Apparently the media have extraordinary evidence of Trump & prostitutes in a Moscow hotel room… that they are holding off showing us ..ha hah


    • Fedup2 says:

      Admission – I don’t accept that the case is made ( yet) that we should change our behaviour – cut CO2 output and thereby ‘ save the planet ‘

      The arrogance of the current science community which claims – after less than 100 years of reliable weather records – that they fully understand how the planet works astonishes me .

      But politicians use the climate doctrine to control the population by penal taxation and the ‘ dont Do that ‘ mentality .

      Scare stories about dying insects, veg , animals just devalue debate and is used to sell papers . People like being scared don’t they ?


      • africamike says:

        Not the scientific community. Rather politicians who hold the purse strings of a lot of scientific research, so they can dictate the findings. No AGW, no funding.


  5. jip says:

    This is similar nonsense to this: “Schoolchildren protest over climate change” from the BBC:

    The article is filled with proclamations from children who do not know what they are talking about, except to re-spout leftist talking points.

    I have worked extensively in industrial process control, and even in these highly controlled environments mathematical modelling the whole process accurately can be very difficult because it requires many assumptions and missing data… I am pretty sure that modelling a whole planet, and predicting what will happen in 50 years is meaningless.

    However, even though i think the climate models are largely meaningless, i still think that we should cut down on fossil fuels because they will run out eventually… probably not in 100 years since there is a lot of coal, but in a thousand maybe… and we should stop wasting this valuable resource because it’s irreplaceable.

    So whats the difference n these viewpoints?

    Well the difference is simple, claiming that global warming will be our imminent doom requires a fix of “carbon credits”, yes folks the solutions is to give big polluting businesses free “carbon credits” that new start-ups have to pay for…. thus giving an advantage to big established industries so propping up share prices. This scheme has the added bonus that big finance will now have a lovely new derivative to trade… all on commission of course… and of course land owners get lots of lovely government money for wind farms and so on.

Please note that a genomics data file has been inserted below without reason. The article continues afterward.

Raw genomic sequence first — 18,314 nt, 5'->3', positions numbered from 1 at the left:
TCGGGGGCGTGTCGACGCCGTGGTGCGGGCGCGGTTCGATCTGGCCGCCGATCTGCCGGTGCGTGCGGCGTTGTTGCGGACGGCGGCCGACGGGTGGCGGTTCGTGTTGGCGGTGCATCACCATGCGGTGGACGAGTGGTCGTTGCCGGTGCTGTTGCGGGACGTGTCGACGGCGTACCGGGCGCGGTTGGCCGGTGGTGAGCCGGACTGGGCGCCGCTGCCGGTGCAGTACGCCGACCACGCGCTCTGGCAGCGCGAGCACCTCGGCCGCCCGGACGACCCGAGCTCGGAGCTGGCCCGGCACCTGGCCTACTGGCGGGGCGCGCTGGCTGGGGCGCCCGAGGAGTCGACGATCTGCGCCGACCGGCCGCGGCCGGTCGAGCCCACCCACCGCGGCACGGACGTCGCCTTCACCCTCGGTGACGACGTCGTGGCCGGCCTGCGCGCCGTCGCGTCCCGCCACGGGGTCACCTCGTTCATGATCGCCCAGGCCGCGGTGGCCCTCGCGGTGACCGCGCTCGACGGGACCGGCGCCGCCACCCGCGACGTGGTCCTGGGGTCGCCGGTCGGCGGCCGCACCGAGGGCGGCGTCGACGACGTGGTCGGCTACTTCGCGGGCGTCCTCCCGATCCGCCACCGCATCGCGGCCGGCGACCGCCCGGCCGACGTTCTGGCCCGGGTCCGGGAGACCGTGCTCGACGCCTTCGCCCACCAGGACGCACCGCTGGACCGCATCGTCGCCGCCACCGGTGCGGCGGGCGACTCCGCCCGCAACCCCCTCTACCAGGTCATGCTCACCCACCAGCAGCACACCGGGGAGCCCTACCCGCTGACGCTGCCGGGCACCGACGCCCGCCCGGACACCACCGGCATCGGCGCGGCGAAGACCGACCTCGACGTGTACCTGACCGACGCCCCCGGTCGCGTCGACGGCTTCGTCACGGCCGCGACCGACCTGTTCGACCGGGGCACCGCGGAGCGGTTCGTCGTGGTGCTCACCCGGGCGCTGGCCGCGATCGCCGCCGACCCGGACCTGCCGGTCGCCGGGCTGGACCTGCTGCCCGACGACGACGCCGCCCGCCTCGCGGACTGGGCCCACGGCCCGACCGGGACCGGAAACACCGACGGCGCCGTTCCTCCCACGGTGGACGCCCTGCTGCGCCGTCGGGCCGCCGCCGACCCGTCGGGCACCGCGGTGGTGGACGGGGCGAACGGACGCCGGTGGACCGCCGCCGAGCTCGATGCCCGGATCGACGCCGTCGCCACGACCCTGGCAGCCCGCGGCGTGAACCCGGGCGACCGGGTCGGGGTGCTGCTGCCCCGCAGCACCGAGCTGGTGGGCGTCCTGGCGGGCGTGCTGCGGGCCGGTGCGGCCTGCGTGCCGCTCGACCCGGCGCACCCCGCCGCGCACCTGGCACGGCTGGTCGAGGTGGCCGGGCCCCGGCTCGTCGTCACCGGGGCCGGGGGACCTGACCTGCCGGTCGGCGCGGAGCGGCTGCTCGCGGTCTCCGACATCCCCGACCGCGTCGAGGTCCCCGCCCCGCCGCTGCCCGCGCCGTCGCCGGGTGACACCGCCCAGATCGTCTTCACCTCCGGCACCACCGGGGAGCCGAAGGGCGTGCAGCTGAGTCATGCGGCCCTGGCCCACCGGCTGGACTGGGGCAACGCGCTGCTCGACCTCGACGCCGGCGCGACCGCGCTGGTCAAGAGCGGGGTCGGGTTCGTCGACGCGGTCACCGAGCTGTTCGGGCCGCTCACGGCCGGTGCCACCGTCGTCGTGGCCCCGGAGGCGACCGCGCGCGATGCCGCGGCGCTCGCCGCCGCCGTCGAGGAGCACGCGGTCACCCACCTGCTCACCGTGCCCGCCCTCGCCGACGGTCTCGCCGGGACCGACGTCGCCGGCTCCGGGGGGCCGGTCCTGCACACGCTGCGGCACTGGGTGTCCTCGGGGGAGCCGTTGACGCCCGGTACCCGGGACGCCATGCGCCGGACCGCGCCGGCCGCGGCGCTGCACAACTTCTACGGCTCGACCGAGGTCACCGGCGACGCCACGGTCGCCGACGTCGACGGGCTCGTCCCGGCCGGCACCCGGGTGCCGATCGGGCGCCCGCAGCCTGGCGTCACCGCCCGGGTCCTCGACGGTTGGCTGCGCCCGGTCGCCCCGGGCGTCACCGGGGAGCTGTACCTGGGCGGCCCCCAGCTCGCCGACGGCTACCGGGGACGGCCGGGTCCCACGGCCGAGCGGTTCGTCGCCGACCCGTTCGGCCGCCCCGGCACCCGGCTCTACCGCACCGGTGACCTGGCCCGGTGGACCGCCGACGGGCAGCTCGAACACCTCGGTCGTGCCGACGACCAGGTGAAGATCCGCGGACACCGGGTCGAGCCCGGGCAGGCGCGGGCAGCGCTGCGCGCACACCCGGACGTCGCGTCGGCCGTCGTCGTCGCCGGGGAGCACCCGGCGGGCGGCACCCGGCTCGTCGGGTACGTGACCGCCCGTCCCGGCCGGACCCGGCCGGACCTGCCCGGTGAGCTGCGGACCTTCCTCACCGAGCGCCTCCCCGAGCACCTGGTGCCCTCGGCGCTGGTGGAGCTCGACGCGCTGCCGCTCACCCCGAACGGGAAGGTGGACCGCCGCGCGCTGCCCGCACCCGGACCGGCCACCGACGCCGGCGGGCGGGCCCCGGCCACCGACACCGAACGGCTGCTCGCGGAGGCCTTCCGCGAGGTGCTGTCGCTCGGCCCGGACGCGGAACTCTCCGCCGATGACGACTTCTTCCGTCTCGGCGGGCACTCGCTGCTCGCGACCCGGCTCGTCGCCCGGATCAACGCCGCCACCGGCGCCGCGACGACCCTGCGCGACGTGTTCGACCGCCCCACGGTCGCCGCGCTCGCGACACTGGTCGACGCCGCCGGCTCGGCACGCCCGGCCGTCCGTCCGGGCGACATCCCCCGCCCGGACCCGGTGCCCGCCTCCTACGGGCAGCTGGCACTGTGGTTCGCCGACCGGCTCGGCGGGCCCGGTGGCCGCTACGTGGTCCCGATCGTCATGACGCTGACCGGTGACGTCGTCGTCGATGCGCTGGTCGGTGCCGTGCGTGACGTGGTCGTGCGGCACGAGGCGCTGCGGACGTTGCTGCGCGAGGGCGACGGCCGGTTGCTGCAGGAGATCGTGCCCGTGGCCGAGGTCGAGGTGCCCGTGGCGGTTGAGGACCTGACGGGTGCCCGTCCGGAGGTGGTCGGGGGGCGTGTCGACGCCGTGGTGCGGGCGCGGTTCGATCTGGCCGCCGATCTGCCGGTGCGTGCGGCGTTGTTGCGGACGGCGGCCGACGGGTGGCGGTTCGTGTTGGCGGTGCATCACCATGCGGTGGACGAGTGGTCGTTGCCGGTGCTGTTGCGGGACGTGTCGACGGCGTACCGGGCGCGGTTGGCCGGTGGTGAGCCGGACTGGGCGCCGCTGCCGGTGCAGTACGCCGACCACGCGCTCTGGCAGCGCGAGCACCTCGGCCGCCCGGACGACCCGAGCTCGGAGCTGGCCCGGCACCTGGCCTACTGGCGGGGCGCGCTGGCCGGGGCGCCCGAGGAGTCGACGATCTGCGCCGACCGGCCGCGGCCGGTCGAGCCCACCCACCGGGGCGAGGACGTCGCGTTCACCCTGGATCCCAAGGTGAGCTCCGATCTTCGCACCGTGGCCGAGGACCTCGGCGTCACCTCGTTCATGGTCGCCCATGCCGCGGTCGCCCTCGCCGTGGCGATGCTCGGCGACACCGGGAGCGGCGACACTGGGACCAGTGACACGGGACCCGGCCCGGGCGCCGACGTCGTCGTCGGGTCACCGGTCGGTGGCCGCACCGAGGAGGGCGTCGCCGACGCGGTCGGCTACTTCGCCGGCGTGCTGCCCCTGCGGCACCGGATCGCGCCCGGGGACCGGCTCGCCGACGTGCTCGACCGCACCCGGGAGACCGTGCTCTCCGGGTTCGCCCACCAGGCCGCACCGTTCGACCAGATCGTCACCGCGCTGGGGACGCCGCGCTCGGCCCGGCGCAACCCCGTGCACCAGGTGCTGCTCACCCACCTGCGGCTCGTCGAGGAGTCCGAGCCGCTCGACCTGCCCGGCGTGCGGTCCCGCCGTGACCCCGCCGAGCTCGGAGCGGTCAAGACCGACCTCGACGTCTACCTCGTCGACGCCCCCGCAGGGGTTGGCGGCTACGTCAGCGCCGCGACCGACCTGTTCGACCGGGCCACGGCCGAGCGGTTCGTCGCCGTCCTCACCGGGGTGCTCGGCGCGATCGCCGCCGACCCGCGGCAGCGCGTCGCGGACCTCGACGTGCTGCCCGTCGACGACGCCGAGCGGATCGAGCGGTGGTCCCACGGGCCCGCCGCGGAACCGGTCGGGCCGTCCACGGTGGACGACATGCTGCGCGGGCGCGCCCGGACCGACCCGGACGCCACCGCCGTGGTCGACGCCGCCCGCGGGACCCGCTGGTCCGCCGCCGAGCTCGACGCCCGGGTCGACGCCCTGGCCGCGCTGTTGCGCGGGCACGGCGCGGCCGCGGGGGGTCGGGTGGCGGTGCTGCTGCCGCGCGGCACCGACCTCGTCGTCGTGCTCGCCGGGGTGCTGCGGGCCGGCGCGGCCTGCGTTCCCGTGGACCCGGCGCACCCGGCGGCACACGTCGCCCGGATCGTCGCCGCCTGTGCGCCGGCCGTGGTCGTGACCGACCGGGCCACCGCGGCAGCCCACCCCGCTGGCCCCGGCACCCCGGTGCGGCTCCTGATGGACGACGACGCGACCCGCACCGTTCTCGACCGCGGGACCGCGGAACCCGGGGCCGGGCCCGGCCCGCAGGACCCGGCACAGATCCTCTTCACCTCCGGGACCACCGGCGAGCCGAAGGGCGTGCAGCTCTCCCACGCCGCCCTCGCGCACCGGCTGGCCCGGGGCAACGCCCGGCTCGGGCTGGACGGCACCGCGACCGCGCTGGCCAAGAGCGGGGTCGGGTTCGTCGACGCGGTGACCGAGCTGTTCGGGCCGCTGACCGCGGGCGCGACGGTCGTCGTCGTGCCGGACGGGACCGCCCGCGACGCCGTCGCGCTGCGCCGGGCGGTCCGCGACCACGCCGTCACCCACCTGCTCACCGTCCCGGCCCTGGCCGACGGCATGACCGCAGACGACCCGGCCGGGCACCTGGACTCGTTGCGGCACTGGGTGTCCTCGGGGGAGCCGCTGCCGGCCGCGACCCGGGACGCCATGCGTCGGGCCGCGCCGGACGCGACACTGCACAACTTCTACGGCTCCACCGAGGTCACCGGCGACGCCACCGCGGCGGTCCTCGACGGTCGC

What policies would the government enact if they were genuine about cutting fossil fuel consumption?:

    If the government really wanted to cut down on carbon emissions, they would give tax breaks to encourage working from home so saving on car emissions, and office heating, they would encourage companies to give free transport to their workers, they would tax the top 10% of least efficient companies in each industrial sector rather than giving them free carbon credits. They would encourage business to stagger the opening hours to reduce stop-start traffic in rush hour.

    But instead the government cram more people on to our small island increasing traffic, commutes and pollution. Offices are located in areas where no-one can afford to live so making long miserable commutes. The banking system is propped up which requires endless growth and ever increasing resource consumption. Factories are outsources to ares of the world with lower environmental standards…

    The whole thing is a scam, to figure out who is behind it, just look at who benefits… in this case just look at who benefits from “carbon credits”… ultimately its big finance at the end of the day, and you can be sure the last private jet in service when all the oil runs out will belong to big finance.


    • jip says:

      Incidentally i have also worked in the oil industry, you may have heard of ROI (return on investment)… well there is also something called EROI (which is energy returned on energy invested).

      For example (from memory)